Joint Legislative Hearing Monday Week
After legislative committees met to discuss TYC in each of the last two weeks, staffers get another week to prepare before yet another hearing, this time by the joint House-Senate committee on TYC Operations and Management, which meets on Monday week at 10 a.m.. Acting TYC executive commissioner Dimitria Pope had to cancel a scheduled speaking engagement in Lubbock at the statewide conference of the Juvenile Justice Association of Texas in order to attend the hearing. Guess who they invited to fill her speaking slot?! (Hint: Initials are GFB.)
Mart Understaffing Means Reduced Orientation Time
The Waco Herald Tribune, one of the better mid-sized papers in the state, had a good article this week by David Doerr (10/18) analyzing changes at TYC's Mart unit, especially focusing on how understaffing has caused TYC management to cut youth orientation periods in half to reduce the number of kids at Mart:
TYC has hired far fewer JCOs than its lost since the new management came on board, despite Executive director Dimitria Pope's contention that all facilities routinely meet legislative mandated 12-1 staffing ratios. That's obviously not true at Mart, and almost certainly not for most TYC facilities.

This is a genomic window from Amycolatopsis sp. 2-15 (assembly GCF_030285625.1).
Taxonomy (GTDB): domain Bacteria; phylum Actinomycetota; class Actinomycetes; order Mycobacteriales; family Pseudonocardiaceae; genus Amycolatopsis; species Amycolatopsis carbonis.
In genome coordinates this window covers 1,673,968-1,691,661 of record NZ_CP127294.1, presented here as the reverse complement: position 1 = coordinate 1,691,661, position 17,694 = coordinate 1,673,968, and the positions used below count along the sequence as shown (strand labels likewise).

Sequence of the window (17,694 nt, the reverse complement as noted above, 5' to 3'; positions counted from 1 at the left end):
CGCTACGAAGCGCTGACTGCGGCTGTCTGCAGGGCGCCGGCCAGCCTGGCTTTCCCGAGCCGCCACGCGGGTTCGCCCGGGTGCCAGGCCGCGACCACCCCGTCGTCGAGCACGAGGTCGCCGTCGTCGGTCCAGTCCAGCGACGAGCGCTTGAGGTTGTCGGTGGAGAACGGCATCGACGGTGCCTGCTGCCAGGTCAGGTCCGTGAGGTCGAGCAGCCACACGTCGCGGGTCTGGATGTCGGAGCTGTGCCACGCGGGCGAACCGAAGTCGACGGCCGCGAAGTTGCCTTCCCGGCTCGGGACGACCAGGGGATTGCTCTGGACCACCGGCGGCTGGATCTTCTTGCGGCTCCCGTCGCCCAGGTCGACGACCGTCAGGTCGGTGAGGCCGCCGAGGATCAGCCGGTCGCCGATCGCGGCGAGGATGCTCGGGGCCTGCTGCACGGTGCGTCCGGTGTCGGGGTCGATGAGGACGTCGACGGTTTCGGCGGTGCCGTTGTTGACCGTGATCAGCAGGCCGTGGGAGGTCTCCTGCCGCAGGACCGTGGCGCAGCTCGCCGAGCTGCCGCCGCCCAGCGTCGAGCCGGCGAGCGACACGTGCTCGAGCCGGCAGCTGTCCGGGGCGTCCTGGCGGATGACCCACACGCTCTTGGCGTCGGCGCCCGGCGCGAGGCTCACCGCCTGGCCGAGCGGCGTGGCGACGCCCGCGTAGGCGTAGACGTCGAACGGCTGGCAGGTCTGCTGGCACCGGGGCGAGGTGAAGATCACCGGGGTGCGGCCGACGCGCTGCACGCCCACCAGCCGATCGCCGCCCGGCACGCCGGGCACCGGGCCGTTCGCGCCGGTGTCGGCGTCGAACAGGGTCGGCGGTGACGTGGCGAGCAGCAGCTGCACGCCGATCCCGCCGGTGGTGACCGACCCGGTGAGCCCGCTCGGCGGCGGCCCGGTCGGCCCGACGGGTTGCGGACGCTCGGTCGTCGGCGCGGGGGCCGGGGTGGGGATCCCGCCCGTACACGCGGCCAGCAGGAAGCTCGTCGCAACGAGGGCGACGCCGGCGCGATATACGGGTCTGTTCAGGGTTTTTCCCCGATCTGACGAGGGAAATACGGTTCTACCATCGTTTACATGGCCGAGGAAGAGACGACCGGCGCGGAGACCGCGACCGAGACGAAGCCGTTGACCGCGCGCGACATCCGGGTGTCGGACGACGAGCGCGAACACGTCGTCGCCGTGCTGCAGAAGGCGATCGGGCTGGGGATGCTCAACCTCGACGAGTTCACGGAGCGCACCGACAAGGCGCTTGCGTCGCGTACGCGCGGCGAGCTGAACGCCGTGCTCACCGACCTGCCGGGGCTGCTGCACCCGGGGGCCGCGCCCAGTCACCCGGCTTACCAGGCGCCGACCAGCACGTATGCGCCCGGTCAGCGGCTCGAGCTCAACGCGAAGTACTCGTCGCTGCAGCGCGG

Officials also are trimming down the assessment process at the Mart facility from what used to be about a two-month stay to 30 days. The faster TYC staff can evaluate offenders and send them off to institutions throughout the state, the sooner the youths can adjust to their new surroundings, start treatment programs and earn education credits, Cazabon Braly said.
Sarada Pokuri, a TYC psychologist who evaluates inmates as they come into the unit, said the agency is creating an electronic system to speed up the assessment process. Hiring an additional 12 needed psychologists also will help accelerate processing, she said.
But the agency’s greatest personnel need is juvenile corrections officers.
Lawmakers approved additional funding to reduce the ratio of officers to juveniles throughout the state from more than 20 to 1 in some cases to 12 to 1. More than 145 juvenile corrections officers are needed at the Mart units to meet that standard.
Currently, officers have to work overtime to meet the standard at the orientation unit. At the second Mart unit, which operates as a long-term stay facility, the ratio is closer to 16 to 1, Superintendent Curtis Simmons said.
How TYC Changes Affect Local Juvie Justice
Another Waco Tribune Herald story by Cindy Culp (10/18), who's written several good articles localizing the TYC story in the Waco area, focuses on the effects of TYC's scandals and reform legislation on the local juvenile justice system. In particular, a local judge is using new reforms as an excuse to make probation lengths longer:
That makes little sense to me - if a kid who the judge did not think deserved to go to TYC stays out of trouble and completes a two-year probation stint, the system has done about as well as it can expect to do.
McLennan County’s juvenile judge, Alan Mayfield of the 74th State District Court, said he plans to deal with the new rule by leaving youths on felony probation for longer terms. In the past, a youth who committed a first felony offense would usually be placed on probation for a couple of years. If he stayed out of trouble during that time, he was in the clear.